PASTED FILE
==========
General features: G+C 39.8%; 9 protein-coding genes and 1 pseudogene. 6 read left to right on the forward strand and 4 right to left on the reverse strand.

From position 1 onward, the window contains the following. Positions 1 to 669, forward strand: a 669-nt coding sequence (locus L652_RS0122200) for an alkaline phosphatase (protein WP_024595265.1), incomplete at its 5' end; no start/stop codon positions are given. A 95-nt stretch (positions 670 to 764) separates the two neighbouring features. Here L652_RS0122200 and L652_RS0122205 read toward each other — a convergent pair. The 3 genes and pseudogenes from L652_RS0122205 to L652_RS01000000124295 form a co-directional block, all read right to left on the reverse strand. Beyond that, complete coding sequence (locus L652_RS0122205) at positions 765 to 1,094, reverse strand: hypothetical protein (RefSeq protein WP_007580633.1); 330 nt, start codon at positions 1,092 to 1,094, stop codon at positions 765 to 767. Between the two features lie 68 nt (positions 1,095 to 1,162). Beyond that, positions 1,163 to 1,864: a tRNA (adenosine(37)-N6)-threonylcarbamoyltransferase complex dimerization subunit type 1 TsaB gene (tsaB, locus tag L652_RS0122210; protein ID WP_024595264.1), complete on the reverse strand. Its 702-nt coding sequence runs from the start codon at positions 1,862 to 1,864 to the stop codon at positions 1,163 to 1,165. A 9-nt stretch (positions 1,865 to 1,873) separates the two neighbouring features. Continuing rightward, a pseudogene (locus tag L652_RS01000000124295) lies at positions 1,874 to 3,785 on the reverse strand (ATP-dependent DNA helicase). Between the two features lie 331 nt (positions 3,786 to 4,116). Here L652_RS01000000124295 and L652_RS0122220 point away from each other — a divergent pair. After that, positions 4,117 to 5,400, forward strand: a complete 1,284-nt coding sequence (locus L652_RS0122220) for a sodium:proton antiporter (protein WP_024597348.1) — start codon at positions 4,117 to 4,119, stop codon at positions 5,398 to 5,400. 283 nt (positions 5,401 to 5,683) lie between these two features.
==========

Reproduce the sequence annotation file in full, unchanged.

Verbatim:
General features: G+C 39.8%; 9 protein-coding genes and 1 pseudogene. 6 read left to right on the forward strand and 4 right to left on the reverse strand.

From position 1 onward, the window contains the following. Positions 1 to 669, forward strand: a 669-nt coding sequence (locus L652_RS0122200) for an alkaline phosphatase (protein WP_024595265.1), incomplete at its 5' end; no start/stop codon positions are given. A 95-nt stretch (positions 670 to 764) separates the two neighbouring features. Here L652_RS0122200 and L652_RS0122205 read toward each other — a convergent pair. The 3 genes and pseudogenes from L652_RS0122205 to L652_RS01000000124295 form a co-directional block, all read right to left on the reverse strand. Beyond that, complete coding sequence (locus L652_RS0122205) at positions 765 to 1,094, reverse strand: hypothetical protein (RefSeq protein WP_007580633.1); 330 nt, start codon at positions 1,092 to 1,094, stop codon at positions 765 to 767. Between the two features lie 68 nt (positions 1,095 to 1,162). Beyond that, positions 1,163 to 1,864: a tRNA (adenosine(37)-N6)-threonylcarbamoyltransferase complex dimerization subunit type 1 TsaB gene (tsaB, locus tag L652_RS0122210; protein ID WP_024595264.1), complete on the reverse strand. Its 702-nt coding sequence runs from the start codon at positions 1,862 to 1,864 to the stop codon at positions 1,163 to 1,165. A 9-nt stretch (positions 1,865 to 1,873) separates the two neighbouring features. Continuing rightward, a pseudogene (locus tag L652_RS01000000124295) lies at positions 1,874 to 3,785 on the reverse strand (ATP-dependent DNA helicase). Between the two features lie 331 nt (positions 3,786 to 4,116). Here L652_RS01000000124295 and L652_RS0122220 point away from each other — a divergent pair. After that, positions 4,117 to 5,400, forward strand: a complete 1,284-nt coding sequence (locus L652_RS0122220) for a sodium:proton antiporter (protein WP_024597348.1) — start codon at positions 4,117 to 4,119, stop codon at positions 5,398 to 5,400. 283 nt (positions 5,401 to 5,683) lie between these two features.